Margin Call

500 Days Of Film Reviews Margin Call And Finds A Tense And Thrilling Drama About The Global Financial Crisis

 

Could you imagine being the first person to discover the start of a global financial crisis?

 

This is just what happens to entry-level analyst, Peter Sullivan (Zachary Quinto), in Margin Call. 

 

Late one night, the former rocket scientist, puts two and two together and foresees a disaster.

 

Sullivan puts in a panicked call to his boss, Will Emerson (Paul Bettany), who, in turn, calls his boss Sam Rogers (Kevin Spacey). The severity of the situation soon leads to the involvement of the most senior figures in the bank.

 

And so begins a tense and dramatic 24 hours.

 

The small group of bankers have to figure out just what to do next. Before the night is over, they will have to make decisions that will bring every one of them to breaking point.

Is It Any Good?

It is hard to believe that Margin Call is director J. C. Chandor’s first feature. Released in 2011, this brave and assured film holds us in its vice-like grip from start to finish.

 

No easy feat for a film that takes place largely in investment bank meeting rooms and steadfastly avoids the use of theatrics as a way to make its complex subject matter more accessible. 

 

In the end, Margin doesn’t need any of that. Instead it relies on a razor sharp script and superb performances from its extremely impressive cast.

 

 

Zachary Quinto is superb in Margin Call. It is his look of dawning shock and horror that informs us of the true gravity of the situation. This look, this gradual realisation of the crisis ahead, is then mirrored by Sullivan’s senior management team in a series of effective and extremely tense scenes.

 

Meanwhile, Paul Bettany shines in this film. He is our guide. He tells us how it is - and he doesn’t sugarcoat the issue. Bettany is completely convincing and gets probably the film’s only grand speech - a speech that gives us pause for thought when we consider who is to blame for this crisis.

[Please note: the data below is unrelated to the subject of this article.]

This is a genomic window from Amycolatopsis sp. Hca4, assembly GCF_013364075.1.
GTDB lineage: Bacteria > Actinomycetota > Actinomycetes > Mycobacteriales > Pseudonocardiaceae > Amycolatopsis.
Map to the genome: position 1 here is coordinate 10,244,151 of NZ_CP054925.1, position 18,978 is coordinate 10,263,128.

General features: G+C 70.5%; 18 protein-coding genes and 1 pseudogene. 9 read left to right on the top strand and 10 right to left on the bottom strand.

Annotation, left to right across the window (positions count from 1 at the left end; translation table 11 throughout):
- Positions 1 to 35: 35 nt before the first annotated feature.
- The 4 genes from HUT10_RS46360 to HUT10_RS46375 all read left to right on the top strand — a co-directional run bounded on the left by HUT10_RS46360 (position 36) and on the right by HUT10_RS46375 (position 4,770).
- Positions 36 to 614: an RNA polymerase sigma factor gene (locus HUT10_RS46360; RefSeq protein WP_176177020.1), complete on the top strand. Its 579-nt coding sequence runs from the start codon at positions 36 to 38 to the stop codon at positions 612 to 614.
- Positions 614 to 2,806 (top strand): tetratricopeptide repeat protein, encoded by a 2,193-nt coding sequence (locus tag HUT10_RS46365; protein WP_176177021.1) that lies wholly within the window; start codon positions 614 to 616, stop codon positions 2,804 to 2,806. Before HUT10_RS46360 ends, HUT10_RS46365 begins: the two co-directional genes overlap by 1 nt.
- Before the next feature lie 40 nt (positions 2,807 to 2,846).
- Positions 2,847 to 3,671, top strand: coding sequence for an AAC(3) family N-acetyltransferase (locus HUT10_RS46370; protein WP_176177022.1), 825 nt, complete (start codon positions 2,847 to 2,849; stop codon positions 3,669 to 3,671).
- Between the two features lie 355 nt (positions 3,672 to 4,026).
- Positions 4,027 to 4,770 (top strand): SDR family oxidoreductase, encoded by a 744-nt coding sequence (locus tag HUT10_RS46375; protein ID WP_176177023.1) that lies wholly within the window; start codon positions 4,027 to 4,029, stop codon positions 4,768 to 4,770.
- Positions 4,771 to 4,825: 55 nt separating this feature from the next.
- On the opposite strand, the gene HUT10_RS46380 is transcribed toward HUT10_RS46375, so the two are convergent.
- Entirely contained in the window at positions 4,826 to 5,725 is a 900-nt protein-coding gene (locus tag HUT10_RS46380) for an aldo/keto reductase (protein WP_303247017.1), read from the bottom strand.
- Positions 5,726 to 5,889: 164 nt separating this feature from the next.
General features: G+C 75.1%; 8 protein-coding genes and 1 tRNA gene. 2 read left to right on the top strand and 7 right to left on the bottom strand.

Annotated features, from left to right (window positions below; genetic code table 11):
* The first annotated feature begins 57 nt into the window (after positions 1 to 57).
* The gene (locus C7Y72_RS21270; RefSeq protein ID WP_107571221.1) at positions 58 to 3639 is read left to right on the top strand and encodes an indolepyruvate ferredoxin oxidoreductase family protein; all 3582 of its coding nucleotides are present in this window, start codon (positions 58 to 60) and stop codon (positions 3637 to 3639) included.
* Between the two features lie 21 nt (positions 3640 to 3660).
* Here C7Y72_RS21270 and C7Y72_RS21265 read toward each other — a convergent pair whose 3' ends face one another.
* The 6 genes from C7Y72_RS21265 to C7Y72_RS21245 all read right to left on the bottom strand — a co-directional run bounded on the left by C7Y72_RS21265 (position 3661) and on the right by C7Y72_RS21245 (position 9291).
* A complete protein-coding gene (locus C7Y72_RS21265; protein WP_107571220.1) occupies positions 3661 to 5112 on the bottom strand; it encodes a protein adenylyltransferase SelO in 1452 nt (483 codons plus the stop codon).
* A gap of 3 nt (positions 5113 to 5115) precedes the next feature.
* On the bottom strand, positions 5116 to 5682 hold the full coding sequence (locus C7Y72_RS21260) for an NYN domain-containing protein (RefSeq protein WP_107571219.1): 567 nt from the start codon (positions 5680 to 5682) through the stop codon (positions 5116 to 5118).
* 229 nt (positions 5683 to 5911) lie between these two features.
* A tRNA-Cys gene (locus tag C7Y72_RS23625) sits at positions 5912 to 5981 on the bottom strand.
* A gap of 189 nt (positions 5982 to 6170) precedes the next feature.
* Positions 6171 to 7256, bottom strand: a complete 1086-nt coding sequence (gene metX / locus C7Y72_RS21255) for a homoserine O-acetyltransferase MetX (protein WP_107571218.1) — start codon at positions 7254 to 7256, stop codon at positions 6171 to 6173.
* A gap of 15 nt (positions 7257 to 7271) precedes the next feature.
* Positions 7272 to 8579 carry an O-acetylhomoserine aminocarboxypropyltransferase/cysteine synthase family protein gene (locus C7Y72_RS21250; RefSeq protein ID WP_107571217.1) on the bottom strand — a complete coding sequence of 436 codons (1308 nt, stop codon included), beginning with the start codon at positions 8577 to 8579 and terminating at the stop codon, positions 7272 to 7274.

You see, Chandor is not interested in painting bankers as pantomime villains. The real situation is, of course, so much more complex. This is something that Margin Call reflects so well.

 

We see Kevin Spacey’s character, Sam, racked with guilt over what he has to do to ensure the firm’s survival. We see the desperation in Stanley Tucci's portrayal of Eric Dale. Each character is like a rat in a trap - forced to ignore what is right in the endless fight for the survival of the bank.  

 

Loyalties are pushed to their limits and morals are tested. No one is left unscathed. 

 

I would really recommend you watch Margin Call if you haven’t already - and if you have, see it again...this film more than deserves another viewing.   

 

Random Observations

There have been a number of films released in recent years that have tried to make sense of the global financial crisis. I think Margin Call is my favourite.

 

However, I have also really enjoyed The Big Short and the documentary, Enron: The Smartest Guys In The Room. Meanwhile, 99 Homes (starring Michael Shannon and Andrew Garfield) would be an excellent companion piece.

 

J. C. Chandor directed A Most Violent Year starring Oscar Isaac and Jessica Chastain. I watched this film recently and was absolutely gripped. Review to come soon! Chandor also directed All Is Lost starring Robert Redford.

 

Have you seen Margin Call? If so, what did you think of this film?

 

Let me know in the comments section below.

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